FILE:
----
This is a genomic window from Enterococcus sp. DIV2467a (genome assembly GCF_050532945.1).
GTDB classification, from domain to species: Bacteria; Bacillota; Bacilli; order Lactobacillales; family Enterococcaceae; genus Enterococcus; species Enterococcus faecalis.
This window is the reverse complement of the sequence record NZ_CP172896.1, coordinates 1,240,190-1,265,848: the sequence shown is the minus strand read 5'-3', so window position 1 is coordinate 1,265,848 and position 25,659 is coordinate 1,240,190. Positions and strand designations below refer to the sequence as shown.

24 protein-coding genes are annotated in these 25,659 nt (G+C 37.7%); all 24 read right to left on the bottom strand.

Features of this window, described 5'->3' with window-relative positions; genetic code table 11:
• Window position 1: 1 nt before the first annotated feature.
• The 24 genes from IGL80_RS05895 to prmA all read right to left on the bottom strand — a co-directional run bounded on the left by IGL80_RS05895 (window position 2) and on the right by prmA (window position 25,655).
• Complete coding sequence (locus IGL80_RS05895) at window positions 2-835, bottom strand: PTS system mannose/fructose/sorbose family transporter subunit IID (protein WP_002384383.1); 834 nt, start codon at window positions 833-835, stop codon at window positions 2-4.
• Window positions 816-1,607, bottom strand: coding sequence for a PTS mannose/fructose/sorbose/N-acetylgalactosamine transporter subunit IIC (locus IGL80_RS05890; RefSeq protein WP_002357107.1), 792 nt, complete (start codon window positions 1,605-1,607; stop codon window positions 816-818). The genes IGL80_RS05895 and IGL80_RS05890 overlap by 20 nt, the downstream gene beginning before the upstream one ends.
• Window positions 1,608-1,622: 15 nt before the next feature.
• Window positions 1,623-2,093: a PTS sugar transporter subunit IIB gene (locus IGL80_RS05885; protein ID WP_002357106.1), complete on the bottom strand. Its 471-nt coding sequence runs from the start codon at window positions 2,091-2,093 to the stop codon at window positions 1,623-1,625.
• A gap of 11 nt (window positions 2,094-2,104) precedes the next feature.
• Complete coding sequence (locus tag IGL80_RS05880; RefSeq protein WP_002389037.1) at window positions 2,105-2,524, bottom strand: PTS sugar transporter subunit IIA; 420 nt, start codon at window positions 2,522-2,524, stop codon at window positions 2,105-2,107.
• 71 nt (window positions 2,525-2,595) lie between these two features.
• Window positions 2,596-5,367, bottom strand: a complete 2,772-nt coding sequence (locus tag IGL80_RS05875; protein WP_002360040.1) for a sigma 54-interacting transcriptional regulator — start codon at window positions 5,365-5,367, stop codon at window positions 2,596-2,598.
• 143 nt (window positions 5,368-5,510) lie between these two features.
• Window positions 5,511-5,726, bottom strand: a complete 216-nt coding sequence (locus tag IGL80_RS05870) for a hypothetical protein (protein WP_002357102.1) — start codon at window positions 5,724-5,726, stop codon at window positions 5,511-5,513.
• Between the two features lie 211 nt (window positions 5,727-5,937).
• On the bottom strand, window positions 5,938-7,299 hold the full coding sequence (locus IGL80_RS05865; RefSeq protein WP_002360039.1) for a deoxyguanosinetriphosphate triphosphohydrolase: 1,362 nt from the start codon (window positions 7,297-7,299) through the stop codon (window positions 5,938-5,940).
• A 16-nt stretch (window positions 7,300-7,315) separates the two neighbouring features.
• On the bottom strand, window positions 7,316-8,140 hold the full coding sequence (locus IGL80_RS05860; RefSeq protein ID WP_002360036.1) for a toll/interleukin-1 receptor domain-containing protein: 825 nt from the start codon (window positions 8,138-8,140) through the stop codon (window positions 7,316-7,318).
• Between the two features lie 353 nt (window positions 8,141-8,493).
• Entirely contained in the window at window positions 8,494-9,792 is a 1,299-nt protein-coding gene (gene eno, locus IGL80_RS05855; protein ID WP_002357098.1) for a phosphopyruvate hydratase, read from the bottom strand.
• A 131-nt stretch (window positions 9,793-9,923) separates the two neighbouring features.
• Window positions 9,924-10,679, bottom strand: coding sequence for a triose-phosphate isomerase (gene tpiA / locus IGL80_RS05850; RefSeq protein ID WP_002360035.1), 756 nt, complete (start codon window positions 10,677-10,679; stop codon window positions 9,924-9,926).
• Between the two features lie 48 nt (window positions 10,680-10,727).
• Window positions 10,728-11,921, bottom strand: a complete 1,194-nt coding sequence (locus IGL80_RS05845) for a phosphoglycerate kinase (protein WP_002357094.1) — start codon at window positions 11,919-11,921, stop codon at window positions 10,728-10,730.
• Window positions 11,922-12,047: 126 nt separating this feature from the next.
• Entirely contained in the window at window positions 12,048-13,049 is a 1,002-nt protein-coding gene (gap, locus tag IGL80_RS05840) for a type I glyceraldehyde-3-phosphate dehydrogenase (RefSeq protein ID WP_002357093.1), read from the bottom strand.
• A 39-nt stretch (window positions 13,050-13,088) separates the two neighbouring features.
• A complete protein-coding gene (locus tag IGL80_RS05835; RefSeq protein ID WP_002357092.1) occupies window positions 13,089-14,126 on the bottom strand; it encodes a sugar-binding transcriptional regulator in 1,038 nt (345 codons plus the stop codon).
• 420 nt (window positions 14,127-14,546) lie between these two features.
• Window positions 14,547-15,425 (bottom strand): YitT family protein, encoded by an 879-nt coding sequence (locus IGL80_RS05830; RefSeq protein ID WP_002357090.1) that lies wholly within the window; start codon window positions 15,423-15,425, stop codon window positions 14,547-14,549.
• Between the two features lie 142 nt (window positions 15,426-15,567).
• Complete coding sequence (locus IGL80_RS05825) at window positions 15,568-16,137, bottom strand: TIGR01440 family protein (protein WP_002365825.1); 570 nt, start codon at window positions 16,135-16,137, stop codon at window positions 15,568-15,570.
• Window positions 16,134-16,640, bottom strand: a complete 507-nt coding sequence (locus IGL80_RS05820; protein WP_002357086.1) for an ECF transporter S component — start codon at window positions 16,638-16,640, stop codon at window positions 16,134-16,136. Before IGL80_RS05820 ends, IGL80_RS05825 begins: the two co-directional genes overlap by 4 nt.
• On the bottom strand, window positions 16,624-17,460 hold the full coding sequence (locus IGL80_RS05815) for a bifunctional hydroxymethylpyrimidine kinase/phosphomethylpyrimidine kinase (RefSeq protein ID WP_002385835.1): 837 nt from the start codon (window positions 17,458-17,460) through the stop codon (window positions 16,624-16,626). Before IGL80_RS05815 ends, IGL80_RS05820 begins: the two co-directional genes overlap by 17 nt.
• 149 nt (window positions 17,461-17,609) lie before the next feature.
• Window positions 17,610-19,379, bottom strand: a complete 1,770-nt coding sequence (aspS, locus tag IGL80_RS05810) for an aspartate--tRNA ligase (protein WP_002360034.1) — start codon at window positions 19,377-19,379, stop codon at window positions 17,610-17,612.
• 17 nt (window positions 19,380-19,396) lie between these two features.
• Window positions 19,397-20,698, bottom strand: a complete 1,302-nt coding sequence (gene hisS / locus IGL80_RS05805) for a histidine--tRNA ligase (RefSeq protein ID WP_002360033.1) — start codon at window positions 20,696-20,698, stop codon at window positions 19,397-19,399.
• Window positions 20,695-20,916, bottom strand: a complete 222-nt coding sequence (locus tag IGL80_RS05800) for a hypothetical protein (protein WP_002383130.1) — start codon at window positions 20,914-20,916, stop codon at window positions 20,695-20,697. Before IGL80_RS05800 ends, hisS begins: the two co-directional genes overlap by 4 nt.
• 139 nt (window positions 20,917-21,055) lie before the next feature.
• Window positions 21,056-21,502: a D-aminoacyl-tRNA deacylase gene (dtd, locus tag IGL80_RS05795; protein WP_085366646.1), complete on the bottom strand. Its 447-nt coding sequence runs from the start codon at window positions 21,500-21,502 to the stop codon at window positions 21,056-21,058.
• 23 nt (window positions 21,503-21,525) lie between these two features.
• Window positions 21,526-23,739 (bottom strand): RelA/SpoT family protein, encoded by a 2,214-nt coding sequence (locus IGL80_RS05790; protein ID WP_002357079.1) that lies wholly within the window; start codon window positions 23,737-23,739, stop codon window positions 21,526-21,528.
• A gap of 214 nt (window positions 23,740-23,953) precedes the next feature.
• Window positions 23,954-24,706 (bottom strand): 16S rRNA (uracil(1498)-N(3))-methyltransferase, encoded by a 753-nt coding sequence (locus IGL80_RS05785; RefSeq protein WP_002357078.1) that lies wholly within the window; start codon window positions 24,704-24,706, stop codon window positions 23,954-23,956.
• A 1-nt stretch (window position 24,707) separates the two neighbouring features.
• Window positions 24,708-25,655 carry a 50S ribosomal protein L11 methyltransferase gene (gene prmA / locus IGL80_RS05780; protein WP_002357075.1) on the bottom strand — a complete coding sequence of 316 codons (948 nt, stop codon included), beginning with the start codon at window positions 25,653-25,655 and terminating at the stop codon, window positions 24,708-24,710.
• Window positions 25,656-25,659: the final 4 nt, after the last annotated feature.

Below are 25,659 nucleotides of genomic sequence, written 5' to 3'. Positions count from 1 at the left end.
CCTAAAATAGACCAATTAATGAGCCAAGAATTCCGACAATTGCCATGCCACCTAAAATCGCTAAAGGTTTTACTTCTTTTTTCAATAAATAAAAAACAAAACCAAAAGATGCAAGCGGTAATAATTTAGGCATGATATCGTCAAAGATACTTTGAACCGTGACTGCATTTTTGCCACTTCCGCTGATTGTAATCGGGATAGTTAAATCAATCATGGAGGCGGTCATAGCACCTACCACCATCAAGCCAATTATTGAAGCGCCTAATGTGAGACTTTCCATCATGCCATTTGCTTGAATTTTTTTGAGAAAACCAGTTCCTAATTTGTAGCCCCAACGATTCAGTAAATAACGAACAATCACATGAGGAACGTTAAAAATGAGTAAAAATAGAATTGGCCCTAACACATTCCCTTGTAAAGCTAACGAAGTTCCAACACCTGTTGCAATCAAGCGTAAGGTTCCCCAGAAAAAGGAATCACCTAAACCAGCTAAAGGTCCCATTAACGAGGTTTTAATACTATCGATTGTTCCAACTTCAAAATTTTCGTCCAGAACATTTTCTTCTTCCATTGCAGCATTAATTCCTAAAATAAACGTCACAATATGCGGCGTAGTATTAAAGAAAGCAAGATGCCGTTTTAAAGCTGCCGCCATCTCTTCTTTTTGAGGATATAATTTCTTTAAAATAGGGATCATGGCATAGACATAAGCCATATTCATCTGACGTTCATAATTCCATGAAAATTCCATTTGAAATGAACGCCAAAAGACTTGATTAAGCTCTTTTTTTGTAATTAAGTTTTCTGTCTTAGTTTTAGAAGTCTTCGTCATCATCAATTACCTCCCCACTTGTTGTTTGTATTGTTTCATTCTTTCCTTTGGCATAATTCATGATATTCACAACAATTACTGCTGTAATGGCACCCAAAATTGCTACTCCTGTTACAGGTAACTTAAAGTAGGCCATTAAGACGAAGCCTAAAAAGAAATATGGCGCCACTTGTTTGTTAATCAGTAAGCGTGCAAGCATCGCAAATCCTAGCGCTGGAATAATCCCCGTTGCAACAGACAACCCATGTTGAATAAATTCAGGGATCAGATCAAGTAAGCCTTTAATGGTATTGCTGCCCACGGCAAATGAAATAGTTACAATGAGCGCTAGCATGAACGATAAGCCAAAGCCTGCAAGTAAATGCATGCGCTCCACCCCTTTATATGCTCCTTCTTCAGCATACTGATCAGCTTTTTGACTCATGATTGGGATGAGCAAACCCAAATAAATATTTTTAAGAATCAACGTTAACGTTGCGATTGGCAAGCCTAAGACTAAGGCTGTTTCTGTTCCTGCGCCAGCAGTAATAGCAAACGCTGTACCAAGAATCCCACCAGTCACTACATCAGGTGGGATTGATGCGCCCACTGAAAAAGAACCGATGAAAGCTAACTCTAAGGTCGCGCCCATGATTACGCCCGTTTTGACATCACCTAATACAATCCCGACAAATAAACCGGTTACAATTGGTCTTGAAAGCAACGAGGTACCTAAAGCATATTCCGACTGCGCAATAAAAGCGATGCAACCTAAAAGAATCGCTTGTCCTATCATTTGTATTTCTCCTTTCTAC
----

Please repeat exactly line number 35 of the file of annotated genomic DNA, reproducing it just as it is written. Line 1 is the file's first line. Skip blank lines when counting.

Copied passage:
• Complete coding sequence (locus IGL80_RS05825) at window positions 15,568-16,137, bottom strand: TIGR01440 family protein (protein WP_002365825.1); 570 nt, start codon at window positions 16,135-16,137, stop codon at window positions 15,568-15,570.